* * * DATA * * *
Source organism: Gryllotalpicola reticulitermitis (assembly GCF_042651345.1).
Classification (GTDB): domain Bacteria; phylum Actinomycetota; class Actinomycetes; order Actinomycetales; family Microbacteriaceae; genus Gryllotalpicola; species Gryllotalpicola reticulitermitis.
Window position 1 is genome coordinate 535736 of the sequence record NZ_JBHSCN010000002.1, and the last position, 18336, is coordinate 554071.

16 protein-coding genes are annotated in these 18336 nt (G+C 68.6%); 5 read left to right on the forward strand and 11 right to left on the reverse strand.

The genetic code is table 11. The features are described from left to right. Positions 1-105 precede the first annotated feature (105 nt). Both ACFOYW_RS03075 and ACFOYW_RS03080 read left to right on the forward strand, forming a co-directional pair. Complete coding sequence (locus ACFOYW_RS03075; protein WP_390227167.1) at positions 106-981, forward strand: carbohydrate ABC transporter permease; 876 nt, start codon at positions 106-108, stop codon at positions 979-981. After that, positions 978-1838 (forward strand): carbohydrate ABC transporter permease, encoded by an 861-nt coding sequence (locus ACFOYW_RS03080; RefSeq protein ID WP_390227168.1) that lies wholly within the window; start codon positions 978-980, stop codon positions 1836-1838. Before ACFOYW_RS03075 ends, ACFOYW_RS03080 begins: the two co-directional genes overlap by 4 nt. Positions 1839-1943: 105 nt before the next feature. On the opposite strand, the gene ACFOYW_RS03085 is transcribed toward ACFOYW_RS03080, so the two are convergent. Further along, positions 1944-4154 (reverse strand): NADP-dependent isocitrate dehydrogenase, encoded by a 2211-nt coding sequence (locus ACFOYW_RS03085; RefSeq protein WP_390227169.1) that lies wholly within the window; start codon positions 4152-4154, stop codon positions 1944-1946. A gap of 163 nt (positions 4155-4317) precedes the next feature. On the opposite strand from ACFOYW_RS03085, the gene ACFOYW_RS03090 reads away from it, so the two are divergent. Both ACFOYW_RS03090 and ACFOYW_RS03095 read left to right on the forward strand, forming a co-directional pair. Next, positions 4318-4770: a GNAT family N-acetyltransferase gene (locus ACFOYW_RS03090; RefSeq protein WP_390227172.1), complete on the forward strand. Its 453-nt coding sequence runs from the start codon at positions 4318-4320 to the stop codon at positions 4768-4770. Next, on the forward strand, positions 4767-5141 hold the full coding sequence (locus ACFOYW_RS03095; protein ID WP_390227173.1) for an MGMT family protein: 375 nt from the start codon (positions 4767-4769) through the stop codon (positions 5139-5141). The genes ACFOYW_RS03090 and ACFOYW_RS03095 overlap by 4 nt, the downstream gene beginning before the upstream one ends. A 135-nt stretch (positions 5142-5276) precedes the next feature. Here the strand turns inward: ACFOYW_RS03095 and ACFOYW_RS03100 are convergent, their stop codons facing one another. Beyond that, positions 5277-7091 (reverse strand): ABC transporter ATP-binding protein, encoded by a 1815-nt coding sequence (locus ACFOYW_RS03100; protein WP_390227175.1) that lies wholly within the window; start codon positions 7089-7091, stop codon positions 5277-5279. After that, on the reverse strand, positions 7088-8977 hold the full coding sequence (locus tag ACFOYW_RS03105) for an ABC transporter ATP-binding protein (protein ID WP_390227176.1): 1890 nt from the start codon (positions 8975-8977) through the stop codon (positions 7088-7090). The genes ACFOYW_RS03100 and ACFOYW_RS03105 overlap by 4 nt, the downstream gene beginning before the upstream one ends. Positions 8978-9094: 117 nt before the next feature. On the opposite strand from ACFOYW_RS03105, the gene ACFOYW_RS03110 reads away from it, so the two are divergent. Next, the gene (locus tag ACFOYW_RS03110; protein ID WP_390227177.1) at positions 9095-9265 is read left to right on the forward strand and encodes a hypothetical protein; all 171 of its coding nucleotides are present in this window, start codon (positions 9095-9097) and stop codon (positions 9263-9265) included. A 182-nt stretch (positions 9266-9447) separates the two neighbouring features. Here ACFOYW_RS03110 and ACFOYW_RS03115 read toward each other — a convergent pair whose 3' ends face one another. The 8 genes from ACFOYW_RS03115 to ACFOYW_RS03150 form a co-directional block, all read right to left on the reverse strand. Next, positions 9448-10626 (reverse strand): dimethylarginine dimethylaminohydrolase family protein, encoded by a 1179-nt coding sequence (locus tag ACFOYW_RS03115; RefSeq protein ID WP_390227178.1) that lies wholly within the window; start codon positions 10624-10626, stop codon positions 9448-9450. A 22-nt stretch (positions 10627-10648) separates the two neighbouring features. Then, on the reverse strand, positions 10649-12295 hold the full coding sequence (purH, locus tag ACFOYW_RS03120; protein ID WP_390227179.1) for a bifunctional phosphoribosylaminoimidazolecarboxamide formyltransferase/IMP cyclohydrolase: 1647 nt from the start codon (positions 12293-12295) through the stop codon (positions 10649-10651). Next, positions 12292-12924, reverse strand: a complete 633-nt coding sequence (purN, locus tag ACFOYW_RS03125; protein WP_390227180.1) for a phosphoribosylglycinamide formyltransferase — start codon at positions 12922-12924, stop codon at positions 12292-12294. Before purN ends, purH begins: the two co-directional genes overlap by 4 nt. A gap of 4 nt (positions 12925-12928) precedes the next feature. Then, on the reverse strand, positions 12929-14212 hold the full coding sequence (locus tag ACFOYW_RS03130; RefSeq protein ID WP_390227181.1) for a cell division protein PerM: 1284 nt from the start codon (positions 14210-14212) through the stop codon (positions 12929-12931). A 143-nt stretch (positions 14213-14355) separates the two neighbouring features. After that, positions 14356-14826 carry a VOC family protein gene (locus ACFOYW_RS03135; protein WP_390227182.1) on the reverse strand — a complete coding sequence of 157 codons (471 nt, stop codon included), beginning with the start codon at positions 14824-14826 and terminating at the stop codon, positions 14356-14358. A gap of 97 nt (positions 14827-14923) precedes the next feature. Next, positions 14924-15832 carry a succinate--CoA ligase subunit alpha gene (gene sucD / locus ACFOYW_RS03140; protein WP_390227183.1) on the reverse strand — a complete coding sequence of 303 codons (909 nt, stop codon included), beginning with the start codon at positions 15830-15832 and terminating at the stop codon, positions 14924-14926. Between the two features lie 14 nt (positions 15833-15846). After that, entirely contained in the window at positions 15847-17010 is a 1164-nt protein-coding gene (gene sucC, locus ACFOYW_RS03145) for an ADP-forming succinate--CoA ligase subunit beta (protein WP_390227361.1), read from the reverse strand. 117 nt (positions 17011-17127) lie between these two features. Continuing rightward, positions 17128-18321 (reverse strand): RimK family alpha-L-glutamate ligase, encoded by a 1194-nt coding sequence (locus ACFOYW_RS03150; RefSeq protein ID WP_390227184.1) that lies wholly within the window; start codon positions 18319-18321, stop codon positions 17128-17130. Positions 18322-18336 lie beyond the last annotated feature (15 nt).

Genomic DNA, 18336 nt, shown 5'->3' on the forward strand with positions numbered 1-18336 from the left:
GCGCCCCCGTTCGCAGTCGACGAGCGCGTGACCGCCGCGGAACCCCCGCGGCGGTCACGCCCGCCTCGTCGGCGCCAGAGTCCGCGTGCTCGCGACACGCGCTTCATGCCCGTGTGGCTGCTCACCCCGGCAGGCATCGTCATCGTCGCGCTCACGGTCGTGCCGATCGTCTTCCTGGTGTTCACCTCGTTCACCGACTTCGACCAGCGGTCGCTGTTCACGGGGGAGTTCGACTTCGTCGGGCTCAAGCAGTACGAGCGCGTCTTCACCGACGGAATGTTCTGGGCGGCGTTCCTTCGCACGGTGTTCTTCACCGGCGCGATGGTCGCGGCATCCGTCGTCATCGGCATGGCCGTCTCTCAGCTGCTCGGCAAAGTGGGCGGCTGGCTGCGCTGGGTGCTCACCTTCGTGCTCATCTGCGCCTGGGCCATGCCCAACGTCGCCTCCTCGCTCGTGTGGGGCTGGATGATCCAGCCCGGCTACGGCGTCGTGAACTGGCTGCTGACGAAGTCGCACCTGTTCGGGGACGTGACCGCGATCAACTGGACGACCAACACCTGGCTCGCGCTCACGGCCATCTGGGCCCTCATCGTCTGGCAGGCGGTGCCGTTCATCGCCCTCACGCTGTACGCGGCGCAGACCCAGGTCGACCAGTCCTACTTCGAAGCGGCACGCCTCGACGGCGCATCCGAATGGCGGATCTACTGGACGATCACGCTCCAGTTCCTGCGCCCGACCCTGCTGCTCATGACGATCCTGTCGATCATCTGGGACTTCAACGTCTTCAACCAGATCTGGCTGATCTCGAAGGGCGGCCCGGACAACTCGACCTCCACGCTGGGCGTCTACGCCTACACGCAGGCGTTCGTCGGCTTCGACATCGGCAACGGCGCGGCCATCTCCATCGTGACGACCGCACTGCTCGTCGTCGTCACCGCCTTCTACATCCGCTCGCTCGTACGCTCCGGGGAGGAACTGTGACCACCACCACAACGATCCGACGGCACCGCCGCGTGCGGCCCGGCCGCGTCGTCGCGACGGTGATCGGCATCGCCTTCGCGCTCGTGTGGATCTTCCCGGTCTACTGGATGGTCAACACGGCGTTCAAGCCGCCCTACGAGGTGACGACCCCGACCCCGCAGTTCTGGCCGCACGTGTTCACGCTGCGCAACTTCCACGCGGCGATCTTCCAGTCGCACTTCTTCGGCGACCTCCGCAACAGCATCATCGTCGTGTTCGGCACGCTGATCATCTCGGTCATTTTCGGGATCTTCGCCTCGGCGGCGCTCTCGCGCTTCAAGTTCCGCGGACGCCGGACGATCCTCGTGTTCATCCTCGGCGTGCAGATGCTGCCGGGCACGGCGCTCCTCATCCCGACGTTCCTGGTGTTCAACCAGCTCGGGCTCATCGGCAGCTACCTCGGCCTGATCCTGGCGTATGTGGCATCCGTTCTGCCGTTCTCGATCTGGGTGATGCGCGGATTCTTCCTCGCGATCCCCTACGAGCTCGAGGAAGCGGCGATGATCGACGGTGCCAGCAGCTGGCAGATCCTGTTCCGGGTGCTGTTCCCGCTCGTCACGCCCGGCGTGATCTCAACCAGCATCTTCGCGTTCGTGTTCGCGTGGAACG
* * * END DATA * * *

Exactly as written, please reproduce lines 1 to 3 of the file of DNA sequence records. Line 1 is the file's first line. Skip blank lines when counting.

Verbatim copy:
Source organism: Gryllotalpicola reticulitermitis (assembly GCF_042651345.1).
Classification (GTDB): domain Bacteria; phylum Actinomycetota; class Actinomycetes; order Actinomycetales; family Microbacteriaceae; genus Gryllotalpicola; species Gryllotalpicola reticulitermitis.
Window position 1 is genome coordinate 535736 of the sequence record NZ_JBHSCN010000002.1, and the last position, 18336, is coordinate 554071.